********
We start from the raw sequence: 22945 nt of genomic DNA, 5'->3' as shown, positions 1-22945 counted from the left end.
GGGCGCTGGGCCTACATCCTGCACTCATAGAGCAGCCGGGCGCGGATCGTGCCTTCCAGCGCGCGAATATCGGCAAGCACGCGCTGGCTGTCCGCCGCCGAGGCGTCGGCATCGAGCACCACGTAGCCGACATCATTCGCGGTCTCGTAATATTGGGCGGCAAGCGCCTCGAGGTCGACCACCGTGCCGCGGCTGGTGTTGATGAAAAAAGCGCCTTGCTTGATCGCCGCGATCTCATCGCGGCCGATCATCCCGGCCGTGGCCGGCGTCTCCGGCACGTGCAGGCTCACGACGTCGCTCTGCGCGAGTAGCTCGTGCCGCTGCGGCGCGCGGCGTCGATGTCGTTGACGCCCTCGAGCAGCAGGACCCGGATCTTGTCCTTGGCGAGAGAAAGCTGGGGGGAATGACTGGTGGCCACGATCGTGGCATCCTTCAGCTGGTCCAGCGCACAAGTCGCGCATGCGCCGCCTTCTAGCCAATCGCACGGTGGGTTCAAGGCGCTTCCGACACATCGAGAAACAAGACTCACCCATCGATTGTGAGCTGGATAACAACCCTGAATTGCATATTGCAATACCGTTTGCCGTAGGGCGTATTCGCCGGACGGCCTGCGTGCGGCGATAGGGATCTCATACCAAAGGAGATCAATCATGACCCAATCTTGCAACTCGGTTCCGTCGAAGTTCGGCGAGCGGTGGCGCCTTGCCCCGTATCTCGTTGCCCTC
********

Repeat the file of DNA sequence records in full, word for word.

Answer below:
We start from the raw sequence: 22945 nt of genomic DNA, 5'->3' as shown, positions 1-22945 counted from the left end.
GGGCGCTGGGCCTACATCCTGCACTCATAGAGCAGCCGGGCGCGGATCGTGCCTTCCAGCGCGCGAATATCGGCAAGCACGCGCTGGCTGTCCGCCGCCGAGGCGTCGGCATCGAGCACCACGTAGCCGACATCATTCGCGGTCTCGTAATATTGGGCGGCAAGCGCCTCGAGGTCGACCACCGTGCCGCGGCTGGTGTTGATGAAAAAAGCGCCTTGCTTGATCGCCGCGATCTCATCGCGGCCGATCATCCCGGCCGTGGCCGGCGTCTCCGGCACGTGCAGGCTCACGACGTCGCTCTGCGCGAGTAGCTCGTGCCGCTGCGGCGCGCGGCGTCGATGTCGTTGACGCCCTCGAGCAGCAGGACCCGGATCTTGTCCTTGGCGAGAGAAAGCTGGGGGGAATGACTGGTGGCCACGATCGTGGCATCCTTCAGCTGGTCCAGCGCACAAGTCGCGCATGCGCCGCCTTCTAGCCAATCGCACGGTGGGTTCAAGGCGCTTCCGACACATCGAGAAACAAGACTCACCCATCGATTGTGAGCTGGATAACAACCCTGAATTGCATATTGCAATACCGTTTGCCGTAGGGCGTATTCGCCGGACGGCCTGCGTGCGGCGATAGGGATCTCATACCAAAGGAGATCAATCATGACCCAATCTTGCAACTCGGTTCCGTCGAAGTTCGGCGAGCGGTGGCGCCTTGCCCCGTATCTCGTTGCCCTC